There is something funny going on in the DRAM industry and it is probably not good news for computer users.  Back in September, it was announced that worldwide DRAM production had dropped by 22% and by 55% in Taiwan.  That slowdown was reflected in the price of DDR2 rising by 75% over this past month.  That will really eat into the profit margins of anyone involved in the memory business, as consumers are unlikely to deal well with a price hike to ageing

Source: Digitimes

It's a notebook, not a punching bag

Subject: Mobile | January 14, 2009 - 06:23 PM |

Toshiba's new Tecra R10-10S has a very flexible cover, designed to take the rough handling that comes with being on the road.  Inside is a C@D SP9300 running at 2,26 GHz,  2GB DDR2 and an Intel X4500MHD to power the 14.1" screen.  In their final analysis, InsideHW felt this notebook was a brilliantly balanced design, not the lightest, nor the fastest, but perfect for business travel applications.

Source: InsideHW

The Ion is mightier than the pen, and only slightly larger

Subject: Systems | January 14, 2009 - 03:47 PM |

nVIDIA's Ion is a 1.6GHz Atom 330 processor and a GeForce 9400M MCP with 16 integrated GeForce graphics cores.  This lets you handle DX10 graphics, NVIDIA CUDA and HD video on a 3" x 4" motherboard, or a complete system about the size of a good sandwich.  Not only did Legit Reveiws get to see a full working Ion, they were also able to benchmark it.

Obviously it is the superior platform

Subject: General Tech | January 14, 2009 - 02:11 PM |

bit-tech's review of Mirror's Edge on the PC could be summed up as 'better than the console version', though that wouldn't be fair to the full review.  The game was intended to be a showcase of what PhysX can do, and while the effects are certainly evident, the physics have a lesser impact on the game than games lik eHalf Life 2.  The single player game is relatively short, expect 7-8 hours, with a fair amount of fun to be had before the end.

Source: bit-tech

Why MSI was so proud at CES

Subject: Shows and Expos | January 14, 2009 - 12:17 PM |

The MSI table had a lot to show off at the recent CES.  There were two new lines of laptops, the X-Slim series, which bears a strong resemblance to the Macbook Air.  Thanks to the 8 cell battery, you can expect up to 10 hours of run time before you run out of juice.  The G series is the polar opposite, weight and battery life are sacrificed in order to make these notebooks attractive to gamers.  Breaking 10,000 in 3DMark06 isn't top shabby for a notebook.  Think Computers also saw so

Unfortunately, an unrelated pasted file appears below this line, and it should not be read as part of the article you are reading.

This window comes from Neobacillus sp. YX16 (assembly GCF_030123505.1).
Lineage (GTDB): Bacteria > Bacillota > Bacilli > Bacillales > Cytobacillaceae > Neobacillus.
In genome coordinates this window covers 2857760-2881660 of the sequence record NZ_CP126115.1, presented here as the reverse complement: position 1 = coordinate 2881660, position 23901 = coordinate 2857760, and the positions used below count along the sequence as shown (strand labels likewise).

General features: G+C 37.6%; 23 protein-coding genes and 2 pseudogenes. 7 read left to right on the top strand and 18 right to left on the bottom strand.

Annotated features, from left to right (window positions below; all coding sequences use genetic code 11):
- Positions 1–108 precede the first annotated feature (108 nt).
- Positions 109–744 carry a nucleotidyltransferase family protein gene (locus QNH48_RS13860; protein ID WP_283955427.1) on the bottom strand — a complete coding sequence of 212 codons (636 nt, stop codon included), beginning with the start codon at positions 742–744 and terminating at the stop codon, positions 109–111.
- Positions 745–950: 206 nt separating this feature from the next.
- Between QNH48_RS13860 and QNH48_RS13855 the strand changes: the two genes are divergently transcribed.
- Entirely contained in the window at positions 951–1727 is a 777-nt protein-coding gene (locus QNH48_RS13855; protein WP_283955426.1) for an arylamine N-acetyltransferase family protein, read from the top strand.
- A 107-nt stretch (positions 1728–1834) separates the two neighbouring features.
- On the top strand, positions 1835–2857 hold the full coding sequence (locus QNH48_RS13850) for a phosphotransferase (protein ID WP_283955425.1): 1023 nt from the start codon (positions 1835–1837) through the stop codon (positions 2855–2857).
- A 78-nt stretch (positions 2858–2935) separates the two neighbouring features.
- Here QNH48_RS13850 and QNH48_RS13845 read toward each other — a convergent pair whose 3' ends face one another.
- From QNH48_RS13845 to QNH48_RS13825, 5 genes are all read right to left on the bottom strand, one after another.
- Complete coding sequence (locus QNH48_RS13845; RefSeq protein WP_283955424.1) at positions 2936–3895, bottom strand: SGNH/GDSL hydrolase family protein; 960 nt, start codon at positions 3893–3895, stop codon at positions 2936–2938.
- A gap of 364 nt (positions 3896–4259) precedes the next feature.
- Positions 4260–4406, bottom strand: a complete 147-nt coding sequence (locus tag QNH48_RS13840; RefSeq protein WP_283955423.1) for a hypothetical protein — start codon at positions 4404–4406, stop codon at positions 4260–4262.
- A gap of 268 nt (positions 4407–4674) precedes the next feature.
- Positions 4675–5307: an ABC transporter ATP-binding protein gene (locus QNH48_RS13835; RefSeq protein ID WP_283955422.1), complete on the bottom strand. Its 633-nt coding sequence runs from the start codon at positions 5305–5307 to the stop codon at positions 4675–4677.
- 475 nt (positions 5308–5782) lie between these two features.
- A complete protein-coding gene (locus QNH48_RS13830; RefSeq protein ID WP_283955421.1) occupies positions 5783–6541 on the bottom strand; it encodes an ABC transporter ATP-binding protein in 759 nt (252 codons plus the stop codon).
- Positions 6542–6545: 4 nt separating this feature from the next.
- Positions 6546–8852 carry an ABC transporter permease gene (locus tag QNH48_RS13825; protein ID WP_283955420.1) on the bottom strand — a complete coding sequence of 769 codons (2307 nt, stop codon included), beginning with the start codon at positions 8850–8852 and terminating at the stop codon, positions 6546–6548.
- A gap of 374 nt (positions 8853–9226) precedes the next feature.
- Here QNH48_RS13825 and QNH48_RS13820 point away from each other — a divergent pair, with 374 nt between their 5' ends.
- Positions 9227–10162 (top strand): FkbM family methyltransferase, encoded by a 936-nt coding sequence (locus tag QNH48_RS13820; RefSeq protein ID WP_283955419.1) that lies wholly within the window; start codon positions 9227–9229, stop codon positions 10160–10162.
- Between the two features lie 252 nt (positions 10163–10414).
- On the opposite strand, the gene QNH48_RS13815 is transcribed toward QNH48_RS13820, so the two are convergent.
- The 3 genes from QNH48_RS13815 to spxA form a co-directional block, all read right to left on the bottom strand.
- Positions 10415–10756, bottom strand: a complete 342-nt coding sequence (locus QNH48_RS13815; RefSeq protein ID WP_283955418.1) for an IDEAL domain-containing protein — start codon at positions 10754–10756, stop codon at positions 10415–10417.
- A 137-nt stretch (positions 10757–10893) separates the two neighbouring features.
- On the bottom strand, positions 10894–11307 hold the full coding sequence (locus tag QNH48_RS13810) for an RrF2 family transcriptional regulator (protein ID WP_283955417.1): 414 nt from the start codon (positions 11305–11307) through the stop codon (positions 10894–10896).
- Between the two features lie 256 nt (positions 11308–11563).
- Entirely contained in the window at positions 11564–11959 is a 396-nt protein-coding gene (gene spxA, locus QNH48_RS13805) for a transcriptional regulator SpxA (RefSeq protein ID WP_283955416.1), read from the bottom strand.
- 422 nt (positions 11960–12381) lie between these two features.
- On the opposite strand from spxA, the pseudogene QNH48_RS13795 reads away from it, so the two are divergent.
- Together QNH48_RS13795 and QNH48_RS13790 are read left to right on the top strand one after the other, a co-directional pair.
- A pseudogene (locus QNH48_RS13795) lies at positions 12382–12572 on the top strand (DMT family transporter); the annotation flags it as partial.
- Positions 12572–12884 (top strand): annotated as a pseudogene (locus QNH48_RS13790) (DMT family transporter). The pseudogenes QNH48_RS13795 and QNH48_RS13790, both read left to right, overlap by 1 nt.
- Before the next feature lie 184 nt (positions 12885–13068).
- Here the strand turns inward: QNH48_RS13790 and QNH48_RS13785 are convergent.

Sizing up solid state

Subject: General Tech | January 14, 2009 - 11:59 AM |

[H]ard|OCP took advantage of the chance to speak with Jonathan Schmidt, an Intel employee, about his experiences with the new SSD drives being manufactured by Intel.  The questions cover a lot of ground, from the environmental impact of SSDs to the tendancy of flash memory to degrade over time.  Defragmentation is also discussed, as the storage techniques used in SSDs do not benefit from standard defragmentation.  Take a look at the interview here.

Source: [H]ard|OCP

There's a bounty out on excessive heat

Subject: Cases and Cooling | January 13, 2009 - 05:47 PM |

CoolIT Domino is a self contained CPU water cooling apparatus that can be had for under $100.  It sports an LCD displaying temperature and fan speed, it can be switched between three cooling modes and you can feel safe using it thanks to a very loud alarm which will sound if anything goes wrong.  The Guru of 3D was very impressed by the cooling power of the Domino, as well as by it's low noise generation.  For the price of a high end air cooler, and with roughly the same install process,

Source: Guru of 3D

Too good to be true?

Subject: Motherboards | January 13, 2009 - 03:10 PM |

nVIDIA has been spouting a line about "True 3 way SLI" and how without the nForce 200 MCP present on a motherboard, you are not getting the real deal.  [H]ard|OCP had a chance to test out an X58 board with the nForce 200 MCP on it and compared the performance to one without the MCP.  As you can clearly see in the video and the chart that they have posted there is a difference, though probably not what nVIDIA was expecting.  Any takers on a bet about rushed driver revison?

Source: [H]ard|OCP

Gigabyte announces its first AM3 DDR3 motherboard

Subject: Motherboards | January 13, 2009 - 02:31 PM |

Just days after Asus revealing its line-up of AM3 motherboards, Gigabyte's first AM3 motherboard gets ousted and although it doesn't come with too many surprises, it does at least indicate that Gigabyte is serious about bringing its 2-oz copper PCB to the AMD platform.

The GA-MA790FXT-UD5P as it's called, features the new UD3 design with blue and white slots and the new titanium and blue heatsinks. There's also a heatpipe helping to cool the chipset.

Source: Fudzilla

You've come a long way Mac

Subject: General Tech | January 13, 2009 - 01:12 PM |

In only three short years the mouse attached to Apple computers has undergone a complete revolution.  Back in 2005, the first two button mouse for the Mac appeared on the market, offering an alternative to the single button mouse that has been used since the Mac's inception.  Now Razer has released a gaming mouse for the Mac, from it's DeathAdder line.  Five buttons and an 1800 dpi sensor are now available with this new mouse and